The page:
kaziranga hotels and resorts

Hotels in Kaziranga

From the economical to the luxury, a variety of accommodations are available in the vicinity of the Kaziranga National Park to cater the wildlife tourists.

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It's Time to Explore India's Wildlife

India Wildlife Tour Packages

India’s national parks & wildlife sanctuaries are home to a rich flora & fauna, and a Wildlife Safari, with its fair share of thrill & adventure, is the best way of exploring it. For all the wildlife enthusiasts, Tour My India offers you a variety of wildlife holiday packages at unbeatable prices & deal, which let you spot the rich wildlife of India at the most famous national parks and wildlife sanctuaries like Kanha, Bandhavgarh, Pench, Gir, Corbett, Ranthambore & Kaziranga. From the majestic Royal Bengal Tiger to the rare & endangered One Horned Rhinoceros, spot the exotic animals while enjoying a safari with an expert driver & guide. Wildlife tourism in India offers an exhilarating escape into the heart of nature's sanctuaries, where the primal dance of flora and fauna unfolds. India's biodiversity-rich landscapes boast an array of National Parks, Tiger Reserves, and Bird Sanctuaries that promise unmatched wildlife experiences.

Each of these parks and reserves tells a unique tale. Tiger Reserves, such as Ranthambore, Panna, Pench, Tadoba, Corbett, Kanha and Bandhavgarh, are the cornerstone of India's conservation efforts, where the regal tiger reigns supreme. Yet, it's not just about these magnificent big cats. A journey through these regions often surprises visitors with sightings of leopards, elephants, and even the rare Indian wild dog. Bird Sanctuaries, on the other hand, paint the sky with hues of migrating birds, providing a feast for the eyes and a symphony for the ears. Their diverse habitats attract a plethora of species, making every visit a unique spectacle. Opting for a wildlife safari or a jungle safari is the ideal way to delve deep into these wildernesses. Exploring Indian National Parks, with their raw beauty and untouched terrains, promises memories that last a lifetime. The adrenaline rush of tracking a predator, the serenity of a lakeside sunset, or the sheer joy of spotting a rare bird - India's wildlife tourism encompasses it all, inviting travelers to dive into its wild heart.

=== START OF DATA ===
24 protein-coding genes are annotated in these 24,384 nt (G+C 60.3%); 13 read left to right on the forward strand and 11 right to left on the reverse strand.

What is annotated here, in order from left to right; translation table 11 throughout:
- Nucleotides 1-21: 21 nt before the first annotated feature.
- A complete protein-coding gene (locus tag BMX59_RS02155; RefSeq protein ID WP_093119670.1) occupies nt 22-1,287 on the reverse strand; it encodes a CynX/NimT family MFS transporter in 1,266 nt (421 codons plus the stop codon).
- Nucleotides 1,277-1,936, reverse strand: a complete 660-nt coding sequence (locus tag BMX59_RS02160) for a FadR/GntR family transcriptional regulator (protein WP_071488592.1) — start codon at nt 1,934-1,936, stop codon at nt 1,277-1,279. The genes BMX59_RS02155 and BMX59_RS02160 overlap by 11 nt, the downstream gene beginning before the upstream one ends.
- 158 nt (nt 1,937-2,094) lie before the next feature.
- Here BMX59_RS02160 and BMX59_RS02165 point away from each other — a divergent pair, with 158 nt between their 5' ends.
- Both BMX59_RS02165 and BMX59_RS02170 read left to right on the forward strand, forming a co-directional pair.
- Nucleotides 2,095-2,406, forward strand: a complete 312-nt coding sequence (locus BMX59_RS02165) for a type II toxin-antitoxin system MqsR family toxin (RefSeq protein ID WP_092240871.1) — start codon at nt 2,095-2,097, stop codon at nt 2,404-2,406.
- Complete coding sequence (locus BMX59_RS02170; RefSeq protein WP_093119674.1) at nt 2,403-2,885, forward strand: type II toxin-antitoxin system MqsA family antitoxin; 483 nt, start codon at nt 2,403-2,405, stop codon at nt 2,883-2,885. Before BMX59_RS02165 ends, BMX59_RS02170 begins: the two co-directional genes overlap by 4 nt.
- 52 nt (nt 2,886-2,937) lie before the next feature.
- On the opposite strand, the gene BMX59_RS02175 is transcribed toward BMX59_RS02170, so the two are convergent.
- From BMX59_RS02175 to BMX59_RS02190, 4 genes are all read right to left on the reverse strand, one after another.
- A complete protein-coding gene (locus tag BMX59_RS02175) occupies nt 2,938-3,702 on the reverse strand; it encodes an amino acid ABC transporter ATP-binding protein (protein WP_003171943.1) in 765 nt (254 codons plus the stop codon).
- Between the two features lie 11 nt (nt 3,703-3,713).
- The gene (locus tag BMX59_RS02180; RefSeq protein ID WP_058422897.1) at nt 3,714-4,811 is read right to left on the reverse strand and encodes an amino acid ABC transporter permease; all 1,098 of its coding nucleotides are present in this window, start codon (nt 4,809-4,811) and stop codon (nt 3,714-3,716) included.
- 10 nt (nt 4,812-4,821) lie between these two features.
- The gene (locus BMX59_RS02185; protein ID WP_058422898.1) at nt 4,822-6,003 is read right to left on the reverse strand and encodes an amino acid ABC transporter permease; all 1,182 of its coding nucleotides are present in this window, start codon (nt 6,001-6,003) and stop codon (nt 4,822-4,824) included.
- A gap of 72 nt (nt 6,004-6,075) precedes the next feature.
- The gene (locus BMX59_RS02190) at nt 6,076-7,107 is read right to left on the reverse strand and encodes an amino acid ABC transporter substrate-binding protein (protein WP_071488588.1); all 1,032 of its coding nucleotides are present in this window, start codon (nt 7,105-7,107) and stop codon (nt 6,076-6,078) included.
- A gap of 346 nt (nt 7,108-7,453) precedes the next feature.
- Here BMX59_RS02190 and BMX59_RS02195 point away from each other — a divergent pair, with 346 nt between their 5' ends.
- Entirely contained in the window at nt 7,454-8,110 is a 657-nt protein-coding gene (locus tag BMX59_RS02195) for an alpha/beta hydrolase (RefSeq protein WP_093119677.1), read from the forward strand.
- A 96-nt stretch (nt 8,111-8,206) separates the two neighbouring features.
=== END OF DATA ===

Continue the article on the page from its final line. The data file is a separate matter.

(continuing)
Best Selling Wildlife Holiday Tour Packages

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Best Selling Wildlife Packages

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Golden Triangle Tour with Ranthambore

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India wildlife packages by region.

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Assam's Wild Gems

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Eastern Wildlife Adventure

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Tadoba Tiger Terrain

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Gujarat Lion Quest

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Forest Trio Safari

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Big Cat Adventure

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Gujarat's Wild Legacy

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Wildlife Expedition India

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Tadoba & Nagzira Tour

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North & Central India Safari

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India wildlife packages by interest.

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Kipling's Playground Tiger

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Classic India Wildlife Tours

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Tadoba – Nagzira And Pench National Park

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Bandipur National Park With The Kingdom Of Mysore

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Sunderban Wilderness Tour

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Stay With Tigers Of Sunderban

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Bandipur With Mudumalai National Park

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Tadoba Tour With Nagzira National Park

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India Wildlife Tour

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Stay With Jim Corbett Tigers

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Tiger Safari Expedition India

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Karnataka Wildlife Safari Tour

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Best Of North East India Wildlife Tour

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Jaldapara And Gorumara

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Kaziranga Wildlife Tour

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Nameri & Kaziranga Wildlife Tour